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Restaurant staffers shed pounds under chef-prescribed diet

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On a warm weekday evening in late November, Nicola Sambazis — a server at the Midtown West Greek restaurant Loi Estiatorio — handled the bustling outdoor dining scene expertly.

But just four months ago, she said, she would have struggled to keep up. 

“I was morbidly obese and wouldn’t have been able to walk nearly half as much without puffing and panting and my whole body hurting,” the 55-year-old told The Post. “When I came on board here in July, chef Loi put me on the road to saving my life.”

Chef Loi is Maria Loi, a blond-bobbed superstar in her 60s who is known as the Julia Child of Greece. Instead of waxing poetic on the beauty of butter, however, she touts the health benefits of extra-virgin olive oil. In fact, Loi, the author of cult favorite cookbook “The Greek Diet,” has made it her life’s work to teach the world about the Mediterranean approach to eating, which emphasizes plants, nuts, olive oil and seafood as key ingredients.

When the pandemic hit, Loi set out to make her 10 employees, some of whom were dealing with serious ailments, as healthy as possible. “So many people were getting sick and eating and drinking to excess. As restaurant workers, we were at higher risk for contracting the virus than people who stayed at home,” she said. “Food for me is like medicine.”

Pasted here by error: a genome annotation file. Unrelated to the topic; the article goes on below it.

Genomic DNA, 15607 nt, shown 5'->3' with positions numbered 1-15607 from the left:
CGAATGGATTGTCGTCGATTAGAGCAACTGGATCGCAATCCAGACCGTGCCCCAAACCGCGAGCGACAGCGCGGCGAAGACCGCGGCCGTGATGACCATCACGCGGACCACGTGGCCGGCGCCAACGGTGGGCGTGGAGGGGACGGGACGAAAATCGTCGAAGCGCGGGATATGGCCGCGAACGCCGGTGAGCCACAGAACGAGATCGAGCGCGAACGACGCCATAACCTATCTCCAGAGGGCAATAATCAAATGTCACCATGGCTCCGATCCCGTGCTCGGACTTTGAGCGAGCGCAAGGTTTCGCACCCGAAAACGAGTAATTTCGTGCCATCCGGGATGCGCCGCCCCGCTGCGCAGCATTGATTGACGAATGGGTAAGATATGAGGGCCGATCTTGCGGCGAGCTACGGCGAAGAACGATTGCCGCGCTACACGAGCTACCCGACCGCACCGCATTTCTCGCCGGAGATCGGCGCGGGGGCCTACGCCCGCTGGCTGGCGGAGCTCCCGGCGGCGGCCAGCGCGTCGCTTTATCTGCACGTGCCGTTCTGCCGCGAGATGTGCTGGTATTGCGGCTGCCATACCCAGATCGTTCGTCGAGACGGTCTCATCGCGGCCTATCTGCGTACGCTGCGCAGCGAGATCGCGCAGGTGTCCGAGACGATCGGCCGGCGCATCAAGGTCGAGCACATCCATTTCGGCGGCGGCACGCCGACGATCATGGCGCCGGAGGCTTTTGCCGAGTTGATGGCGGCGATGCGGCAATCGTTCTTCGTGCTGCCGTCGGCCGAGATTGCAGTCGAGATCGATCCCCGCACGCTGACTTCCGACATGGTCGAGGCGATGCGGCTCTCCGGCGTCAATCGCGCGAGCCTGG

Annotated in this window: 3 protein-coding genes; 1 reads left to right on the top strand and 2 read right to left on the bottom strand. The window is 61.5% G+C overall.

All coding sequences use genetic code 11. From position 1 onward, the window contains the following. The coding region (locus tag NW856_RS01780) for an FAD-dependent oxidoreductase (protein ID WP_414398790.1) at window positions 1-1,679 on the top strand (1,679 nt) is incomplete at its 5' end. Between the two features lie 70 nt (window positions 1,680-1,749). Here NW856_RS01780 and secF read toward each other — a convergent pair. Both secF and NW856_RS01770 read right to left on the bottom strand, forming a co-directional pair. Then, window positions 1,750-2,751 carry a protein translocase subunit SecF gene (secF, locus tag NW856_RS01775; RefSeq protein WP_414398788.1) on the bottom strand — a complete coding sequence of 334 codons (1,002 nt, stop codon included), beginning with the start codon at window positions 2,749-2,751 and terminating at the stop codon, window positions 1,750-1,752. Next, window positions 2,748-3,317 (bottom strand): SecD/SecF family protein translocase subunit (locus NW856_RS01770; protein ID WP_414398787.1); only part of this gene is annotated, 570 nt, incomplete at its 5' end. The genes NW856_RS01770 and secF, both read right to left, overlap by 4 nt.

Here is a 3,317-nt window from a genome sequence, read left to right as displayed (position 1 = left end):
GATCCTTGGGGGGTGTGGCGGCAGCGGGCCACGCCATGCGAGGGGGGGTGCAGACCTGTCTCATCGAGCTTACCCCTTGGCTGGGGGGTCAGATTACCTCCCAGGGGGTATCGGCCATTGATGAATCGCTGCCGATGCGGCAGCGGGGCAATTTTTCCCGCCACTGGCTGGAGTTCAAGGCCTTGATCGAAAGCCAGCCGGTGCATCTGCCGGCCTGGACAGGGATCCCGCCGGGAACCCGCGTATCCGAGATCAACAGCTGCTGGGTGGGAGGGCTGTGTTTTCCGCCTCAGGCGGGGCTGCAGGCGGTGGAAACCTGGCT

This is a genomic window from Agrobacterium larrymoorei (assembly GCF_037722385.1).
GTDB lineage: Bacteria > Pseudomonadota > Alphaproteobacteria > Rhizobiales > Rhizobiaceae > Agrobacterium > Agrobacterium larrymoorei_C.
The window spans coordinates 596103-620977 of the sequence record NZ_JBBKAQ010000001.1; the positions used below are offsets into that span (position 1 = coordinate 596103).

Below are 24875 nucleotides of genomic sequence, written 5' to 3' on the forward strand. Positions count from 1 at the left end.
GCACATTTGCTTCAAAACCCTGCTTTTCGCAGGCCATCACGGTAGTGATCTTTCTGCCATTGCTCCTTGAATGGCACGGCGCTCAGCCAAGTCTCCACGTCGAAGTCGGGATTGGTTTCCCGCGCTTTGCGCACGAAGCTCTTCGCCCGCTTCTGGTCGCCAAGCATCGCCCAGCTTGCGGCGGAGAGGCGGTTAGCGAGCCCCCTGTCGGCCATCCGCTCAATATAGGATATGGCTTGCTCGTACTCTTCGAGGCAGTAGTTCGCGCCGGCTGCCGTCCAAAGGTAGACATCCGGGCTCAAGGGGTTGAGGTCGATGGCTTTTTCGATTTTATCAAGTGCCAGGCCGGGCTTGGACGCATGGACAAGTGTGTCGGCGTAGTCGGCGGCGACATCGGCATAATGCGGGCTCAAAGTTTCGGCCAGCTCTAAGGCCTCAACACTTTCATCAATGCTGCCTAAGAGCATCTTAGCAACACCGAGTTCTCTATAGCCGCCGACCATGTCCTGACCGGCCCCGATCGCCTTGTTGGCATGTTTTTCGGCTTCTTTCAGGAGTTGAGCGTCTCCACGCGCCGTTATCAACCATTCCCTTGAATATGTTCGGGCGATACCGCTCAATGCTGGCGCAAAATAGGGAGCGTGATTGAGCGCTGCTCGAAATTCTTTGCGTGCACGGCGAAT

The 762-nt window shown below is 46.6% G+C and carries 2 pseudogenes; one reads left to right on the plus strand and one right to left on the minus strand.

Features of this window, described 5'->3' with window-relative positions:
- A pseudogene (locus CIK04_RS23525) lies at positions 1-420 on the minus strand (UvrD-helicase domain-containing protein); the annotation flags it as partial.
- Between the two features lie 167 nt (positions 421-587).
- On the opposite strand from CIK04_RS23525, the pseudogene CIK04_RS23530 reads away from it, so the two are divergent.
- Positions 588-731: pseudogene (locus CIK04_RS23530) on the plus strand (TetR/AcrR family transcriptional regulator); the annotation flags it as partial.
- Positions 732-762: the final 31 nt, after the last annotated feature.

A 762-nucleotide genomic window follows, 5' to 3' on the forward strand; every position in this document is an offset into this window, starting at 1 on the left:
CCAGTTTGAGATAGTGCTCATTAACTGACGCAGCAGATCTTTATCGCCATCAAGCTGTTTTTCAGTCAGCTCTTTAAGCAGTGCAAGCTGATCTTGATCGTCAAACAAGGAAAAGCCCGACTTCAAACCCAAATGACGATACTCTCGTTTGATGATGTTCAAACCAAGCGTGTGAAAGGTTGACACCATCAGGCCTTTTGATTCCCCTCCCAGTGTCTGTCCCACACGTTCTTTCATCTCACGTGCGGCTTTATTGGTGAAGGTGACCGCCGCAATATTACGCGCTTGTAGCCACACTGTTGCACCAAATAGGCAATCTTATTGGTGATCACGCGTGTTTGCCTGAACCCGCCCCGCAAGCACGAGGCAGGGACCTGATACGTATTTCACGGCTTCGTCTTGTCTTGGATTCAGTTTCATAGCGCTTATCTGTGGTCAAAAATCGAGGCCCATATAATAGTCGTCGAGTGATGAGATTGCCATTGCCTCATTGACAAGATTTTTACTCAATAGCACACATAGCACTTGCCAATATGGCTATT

Nicola Sambazis before and after.
Nicola Sambazis before and after.
Courtesy

With Loi’s guidance, her team — who she considers family — have been taking their medicine dutifully. 

Loi’s food philosophy focuses on quality ingredients instead of calories, and emphasizes pleasure. All staffers begin their shifts by drinking a spoon of her branded extra-virgin olive oil, which costs $25 at Whole Foods. Loi said it strengthens the heart, and while she’s partial to her own, any good quality extra-virgin olive oil will do.

Come mealtime, they have the run of the menu, which Loi — who arrives at the restaurant at 8 every morning — helps prepare herself. Staff favorites include the village salad, a mix of tomatoes, red onions, green peppers and feta cheese, and cannellini bean soup or “fasolada” as it’s known in Greek. Fish dishes, including grilled branzino and wild cod en papillote, are also popular. 

Cod in parchment paper at Loi Estiatorio.
Cod in parchment paper at Loi Estiatorio.
Brian Zak/NY Post

Loi touts a diet that is proven to have numerous benefits, said Dr. Stefanos N. Kales, a professor of medicine at Harvard Medical School who co-hosts talks with her at conferences around the world. “There is plenty of research indicating that a Greek Mediterranean diet reduces your risk of chronic illnesses, cancer, cardiovascular disease and obesity,” he said. “People who follow it live longer, sleep better and have a higher quality of life.”

Her staff all say they’re converts.

Maria Loi with her staff.
Maria Loi with her staff.
Brian Zak/NY Post

Sambazis said that she was 270 pounds, at just 5-foot-4, when she started the job this past summer. Her knees and back ached, she had sleep apnea and was sluggish. “I was miserable,” she said. “My doctor at Mt. Sinai told me six months ago that I better do something to lose weight and get healthier, and that something turned out to be Maria.” 

She’s already lost 24 pounds, and continues to drop more weekly. She’s also sleeping soundly and is largely pain free. “I saw my doctor two weeks ago, and he looked at me twice in amazement.” 

Many others on the team say they’ve had miraculous results. 

Chef de cuisine Felipe Teutle, 36, and sous chef Jesus Sandoval, 41, have worked for Loi for eight years. But since the pandemic started, and they ceded their diets to Loi, both men have managed to lose weight and — to their shock — control their Type 2 diabetes. Just by eating healthier, they’ve both been able to go off Metformin: a medication that helps stabilize blood sugar levels.